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Michigan House Approves Industrial Hemp Bills

Michigan Approves Hemp Bill

The Michigan House of Representatives just took a big step forward in expanding cultivation and sale of industrial hemp in their state by passing three new pieces of legislation.

Each one must still be approved by the Michigan Senate before going to the governor. However the house votes were overwhelmingly in favor. Here’s how the three bills break down, according to The Tenth Amendment Center.

House Bill 6331 (HB6331) was introduced by Rep. Steve Johnson. It’s purpose was to clarify the definition of industrial hemp. It passed October 4th, 106 to 0.

The other two bills HB6330 and HB6380 were introduced by Rep. Dan Lauwers. HB6330 will create a licensing program for industrial hemp growers and those who will process and handle it. It allows a person to handle, process, broker and market, but only if they are licensed under this act. The bill goes on to further define terms like “broker” and “marketing” and how they apply. Bill HB6380 establishes that industrial hemp is not included in the definition of marijuana. It would also position Michigan’s Department of Agriculture and Rural Development (MOARD) to establish “standards, procedures and requirements for the sale of industrial hemp from a provisional center, to a registered, qualified patient”. Both of those bills passed October 18th by 105 to 1.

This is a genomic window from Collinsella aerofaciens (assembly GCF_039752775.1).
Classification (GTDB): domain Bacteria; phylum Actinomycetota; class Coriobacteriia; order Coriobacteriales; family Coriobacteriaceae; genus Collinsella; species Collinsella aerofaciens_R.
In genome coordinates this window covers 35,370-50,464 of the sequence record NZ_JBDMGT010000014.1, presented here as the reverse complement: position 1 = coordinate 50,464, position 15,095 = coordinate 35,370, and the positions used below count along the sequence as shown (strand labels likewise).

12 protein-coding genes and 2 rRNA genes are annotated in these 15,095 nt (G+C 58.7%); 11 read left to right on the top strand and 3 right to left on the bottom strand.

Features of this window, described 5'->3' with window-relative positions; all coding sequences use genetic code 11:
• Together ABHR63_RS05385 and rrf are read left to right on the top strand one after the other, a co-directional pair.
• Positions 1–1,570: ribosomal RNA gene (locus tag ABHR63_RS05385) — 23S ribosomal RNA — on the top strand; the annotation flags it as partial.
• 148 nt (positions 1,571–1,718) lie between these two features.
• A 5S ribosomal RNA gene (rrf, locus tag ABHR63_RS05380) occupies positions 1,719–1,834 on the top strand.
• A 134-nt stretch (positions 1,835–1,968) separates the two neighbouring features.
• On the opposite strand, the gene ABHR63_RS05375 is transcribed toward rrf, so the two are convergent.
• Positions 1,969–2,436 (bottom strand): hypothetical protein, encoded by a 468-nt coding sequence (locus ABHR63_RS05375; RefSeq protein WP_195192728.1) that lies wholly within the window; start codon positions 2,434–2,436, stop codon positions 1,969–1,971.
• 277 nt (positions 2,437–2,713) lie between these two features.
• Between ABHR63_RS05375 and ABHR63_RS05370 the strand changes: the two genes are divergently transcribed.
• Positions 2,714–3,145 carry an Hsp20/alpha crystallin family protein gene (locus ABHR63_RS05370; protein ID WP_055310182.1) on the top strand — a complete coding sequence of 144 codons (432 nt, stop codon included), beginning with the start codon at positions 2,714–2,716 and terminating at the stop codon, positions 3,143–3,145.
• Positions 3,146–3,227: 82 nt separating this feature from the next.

All three bills were drafted in a manner to keep Michigan compliant on the federal level but it does open the door for the state to eventually nullify the prohibition of the hemp plant. States that legalize industrial hemp, usually expand their program once successfully established.
Back in January 2015, Michigan governor Rick Snyder signed public acts 547 and 548 2014 which removed the term “industrial hemp” from the state’s legal definition of marijuana and more importantly authorized hemp research by Michigan’s Ag group (MOARD) and Michigan Universities. This really opened the door to research this plant and it’s uses. Michigan is one of ten states that currently have similar laws in place.
Hemp cultivation goes back to the Puritans who brought it to America as a source for fiber. Notably both George Washington and Thomas Jefferson grew hemp for paper. Hemp became villainized as a result of the 1937 Marihuana Tax Act and the ensuing scare tactics. Today modern plant breeding has determined that hemp is cannabis with no more than 0.3% THC while medical cannabis can be 5-30% THC. Hemp does not produce the psychoactive effects and has no basis for abuse.

In 2005 a Congressional Service report stated the US was the only developed nation that had not developed an industrial hemp crop for economic uses. Experts suggest there is a $600 million dollar annual market for hemp products annually. They also state there are more than 25,000 uses for industrial hemp.

Michigan’s House has recognized this potential and taken a big step ahead in bringing the industrial hemp industry to their state.

Paul Pot

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